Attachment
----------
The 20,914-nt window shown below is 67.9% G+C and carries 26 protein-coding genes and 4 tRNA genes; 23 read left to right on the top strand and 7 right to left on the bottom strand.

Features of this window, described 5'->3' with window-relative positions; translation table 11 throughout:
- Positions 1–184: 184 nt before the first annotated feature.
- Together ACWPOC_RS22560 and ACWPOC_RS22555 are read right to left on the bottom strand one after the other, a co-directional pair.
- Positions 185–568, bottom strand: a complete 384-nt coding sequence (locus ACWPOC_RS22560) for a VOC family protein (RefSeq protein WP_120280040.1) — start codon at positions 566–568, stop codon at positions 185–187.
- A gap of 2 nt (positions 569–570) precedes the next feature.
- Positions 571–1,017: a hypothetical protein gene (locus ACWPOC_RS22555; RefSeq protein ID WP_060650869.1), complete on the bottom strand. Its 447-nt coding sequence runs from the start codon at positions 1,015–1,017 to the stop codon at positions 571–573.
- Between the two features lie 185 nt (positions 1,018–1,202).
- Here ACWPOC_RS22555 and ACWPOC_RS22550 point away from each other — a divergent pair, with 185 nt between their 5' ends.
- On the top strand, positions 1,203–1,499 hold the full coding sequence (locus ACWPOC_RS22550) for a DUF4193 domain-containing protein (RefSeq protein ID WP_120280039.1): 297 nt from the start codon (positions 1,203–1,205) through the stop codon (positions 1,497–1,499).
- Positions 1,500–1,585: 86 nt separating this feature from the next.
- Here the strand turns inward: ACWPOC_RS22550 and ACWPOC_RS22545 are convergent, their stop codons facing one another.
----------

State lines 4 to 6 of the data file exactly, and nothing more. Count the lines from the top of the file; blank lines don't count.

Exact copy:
- Together ACWPOC_RS22560 and ACWPOC_RS22555 are read right to left on the bottom strand one after the other, a co-directional pair.
- Positions 185–568, bottom strand: a complete 384-nt coding sequence (locus ACWPOC_RS22560) for a VOC family protein (RefSeq protein WP_120280040.1) — start codon at positions 566–568, stop codon at positions 185–187.
- A gap of 2 nt (positions 569–570) precedes the next feature.